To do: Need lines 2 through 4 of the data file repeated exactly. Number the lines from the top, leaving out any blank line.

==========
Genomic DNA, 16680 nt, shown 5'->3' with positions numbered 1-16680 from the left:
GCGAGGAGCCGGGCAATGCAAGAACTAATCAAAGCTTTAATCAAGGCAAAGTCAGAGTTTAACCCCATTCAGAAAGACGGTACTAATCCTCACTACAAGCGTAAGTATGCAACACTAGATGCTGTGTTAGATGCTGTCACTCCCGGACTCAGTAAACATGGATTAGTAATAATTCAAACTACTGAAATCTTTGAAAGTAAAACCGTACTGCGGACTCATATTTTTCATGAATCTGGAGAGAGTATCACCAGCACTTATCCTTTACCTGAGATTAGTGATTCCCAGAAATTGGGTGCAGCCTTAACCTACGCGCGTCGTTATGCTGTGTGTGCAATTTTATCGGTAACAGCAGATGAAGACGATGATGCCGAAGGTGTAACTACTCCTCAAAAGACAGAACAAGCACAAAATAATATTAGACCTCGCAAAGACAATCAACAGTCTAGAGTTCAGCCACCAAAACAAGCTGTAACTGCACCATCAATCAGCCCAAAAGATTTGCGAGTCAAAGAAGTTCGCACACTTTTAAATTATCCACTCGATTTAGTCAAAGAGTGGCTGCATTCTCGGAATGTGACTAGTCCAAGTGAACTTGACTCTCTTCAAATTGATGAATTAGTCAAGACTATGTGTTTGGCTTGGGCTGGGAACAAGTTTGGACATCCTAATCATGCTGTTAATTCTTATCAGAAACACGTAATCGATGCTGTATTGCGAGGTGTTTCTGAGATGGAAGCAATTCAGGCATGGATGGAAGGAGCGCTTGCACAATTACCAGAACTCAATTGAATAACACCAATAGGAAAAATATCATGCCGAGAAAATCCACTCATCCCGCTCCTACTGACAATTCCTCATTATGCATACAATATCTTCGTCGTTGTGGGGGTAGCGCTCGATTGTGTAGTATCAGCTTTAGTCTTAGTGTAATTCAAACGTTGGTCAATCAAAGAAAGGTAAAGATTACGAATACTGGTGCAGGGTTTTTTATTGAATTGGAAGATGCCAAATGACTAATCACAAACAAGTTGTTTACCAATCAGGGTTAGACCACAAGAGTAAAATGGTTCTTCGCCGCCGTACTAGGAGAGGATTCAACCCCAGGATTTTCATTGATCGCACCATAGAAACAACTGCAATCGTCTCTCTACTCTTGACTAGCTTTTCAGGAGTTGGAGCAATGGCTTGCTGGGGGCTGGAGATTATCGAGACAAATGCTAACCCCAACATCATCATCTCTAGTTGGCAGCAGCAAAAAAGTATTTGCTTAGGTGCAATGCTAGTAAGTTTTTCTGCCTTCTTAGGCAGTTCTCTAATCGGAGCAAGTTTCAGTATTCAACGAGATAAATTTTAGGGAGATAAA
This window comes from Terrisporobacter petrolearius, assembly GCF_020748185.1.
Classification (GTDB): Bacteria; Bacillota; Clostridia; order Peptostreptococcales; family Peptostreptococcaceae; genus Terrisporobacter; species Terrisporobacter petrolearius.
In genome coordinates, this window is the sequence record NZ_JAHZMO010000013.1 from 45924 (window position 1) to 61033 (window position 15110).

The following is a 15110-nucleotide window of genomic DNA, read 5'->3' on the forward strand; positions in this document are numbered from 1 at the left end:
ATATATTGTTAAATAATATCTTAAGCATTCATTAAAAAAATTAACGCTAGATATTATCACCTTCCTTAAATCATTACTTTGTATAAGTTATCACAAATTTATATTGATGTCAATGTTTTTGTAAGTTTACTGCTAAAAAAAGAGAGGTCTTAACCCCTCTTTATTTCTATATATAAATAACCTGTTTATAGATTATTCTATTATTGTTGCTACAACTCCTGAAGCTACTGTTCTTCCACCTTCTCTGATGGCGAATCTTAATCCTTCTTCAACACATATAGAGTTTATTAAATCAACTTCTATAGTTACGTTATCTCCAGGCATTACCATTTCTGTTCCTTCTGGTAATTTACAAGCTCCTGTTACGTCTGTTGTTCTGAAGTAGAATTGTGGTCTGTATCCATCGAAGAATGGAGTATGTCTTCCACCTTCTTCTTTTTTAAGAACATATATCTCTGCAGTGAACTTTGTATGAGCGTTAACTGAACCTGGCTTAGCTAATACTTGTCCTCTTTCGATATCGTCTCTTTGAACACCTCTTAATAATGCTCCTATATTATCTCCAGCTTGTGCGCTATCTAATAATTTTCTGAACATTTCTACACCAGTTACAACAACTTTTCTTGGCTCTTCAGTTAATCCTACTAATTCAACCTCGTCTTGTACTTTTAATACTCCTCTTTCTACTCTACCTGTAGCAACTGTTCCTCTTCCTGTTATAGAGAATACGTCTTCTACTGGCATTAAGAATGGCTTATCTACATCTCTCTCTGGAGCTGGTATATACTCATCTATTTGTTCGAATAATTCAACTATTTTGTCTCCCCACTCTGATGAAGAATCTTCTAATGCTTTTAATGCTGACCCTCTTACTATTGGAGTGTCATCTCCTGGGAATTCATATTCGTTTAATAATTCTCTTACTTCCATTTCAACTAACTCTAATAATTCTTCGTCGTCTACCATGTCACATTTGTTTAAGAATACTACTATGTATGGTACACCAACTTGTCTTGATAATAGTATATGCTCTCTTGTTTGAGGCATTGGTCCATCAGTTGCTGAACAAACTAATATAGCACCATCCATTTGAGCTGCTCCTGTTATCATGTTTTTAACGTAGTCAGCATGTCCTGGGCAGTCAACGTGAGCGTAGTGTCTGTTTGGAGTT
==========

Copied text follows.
GCGAGGAGCCGGGCAATGCAAGAACTAATCAAAGCTTTAATCAAGGCAAAGTCAGAGTTTAACCCCATTCAGAAAGACGGTACTAATCCTCACTACAAGCGTAAGTATGCAACACTAGATGCTGTGTTAGATGCTGTCACTCCCGGACTCAGTAAACATGGATTAGTAATAATTCAAACTACTGAAATCTTTGAAAGTAAAACCGTACTGCGGACTCATATTTTTCATGAATCTGGAGAGAGTATCACCAGCACTTATCCTTTACCTGAGATTAGTGATTCCCAGAAATTGGGTGCAGCCTTAACCTACGCGCGTCGTTATGCTGTGTGTGCAATTTTATCGGTAACAGCAGATGAAGACGATGATGCCGAAGGTGTAACTACTCCTCAAAAGACAGAACAAGCACAAAATAATATTAGACCTCGCAAAGACAATCAACAGTCTAGAGTTCAGCCACCAAAACAAGCTGTAACTGCACCATCAATCAGCCCAAAAGATTTGCGAGTCAAAGAAGTTCGCACACTTTTAAATTATCCACTCGATTTAGTCAAAGAGTGGCTGCATTCTCGGAATGTGACTAGTCCAAGTGAACTTGACTCTCTTCAAATTGATGAATTAGTCAAGACTATGTGTTTGGCTTGGGCTGGGAACAAGTTTGGACATCCTAATCATGCTGTTAATTCTTATCAGAAACACGTAATCGATGCTGTATTGCGAGGTGTTTCTGAGATGGAAGCAATTCAGGCATGGATGGAAGGAGCGCTTGCACAATTACCAGAACTCAATTGAATAACACCAATAGGAAAAATATCATGCCGAGAAAATCCACTCATCCCGCTCCTACTGACAATTCCTCATTATGCATACAATATCTTCGTCGTTGTGGGGGTAGCGCTCGATTGTGTAGTATCAGCTTTAGTCTTAGTGTAATTCAAACGTTGGTCAATCAAAGAAAGGTAAAGATTACGAATACTGGTGCAGGGTTTTTTATTGAATTGGAAGATGCCAAATGACTAATCACAAACAAGTTGTTTACCAATCAGGGTTAGACCACAAGAGTAAAATGGTTCTTCGCCGCCGTACTAGGAGAGGATTCAACCCCAGGATTTTCATTGATCGCACCATAGAAACAACTGCAATCGTCTCTCTACTCTTGACTAGCTTTTCAGGAGTTGGAGCAATGGCTTGCTGGGGGCTGGAGATTATCGAGACAAATGCTAACCCCAACATCATCATCTCTAGTTGGCAGCAGCAAAAAAGTATTTGCTTAGGTGCAATGCTAGTAAGTTTTTCTGCCTTCTTAGGCAGTTCTCTAATCGGAGCAAGTTTCAGTATTCAACGAGATAAATTTTAGGGAGATAAA
This window comes from Terrisporobacter petrolearius, assembly GCF_020748185.1.
Classification (GTDB): Bacteria; Bacillota; Clostridia; order Peptostreptococcales; family Peptostreptococcaceae; genus Terrisporobacter; species Terrisporobacter petrolearius.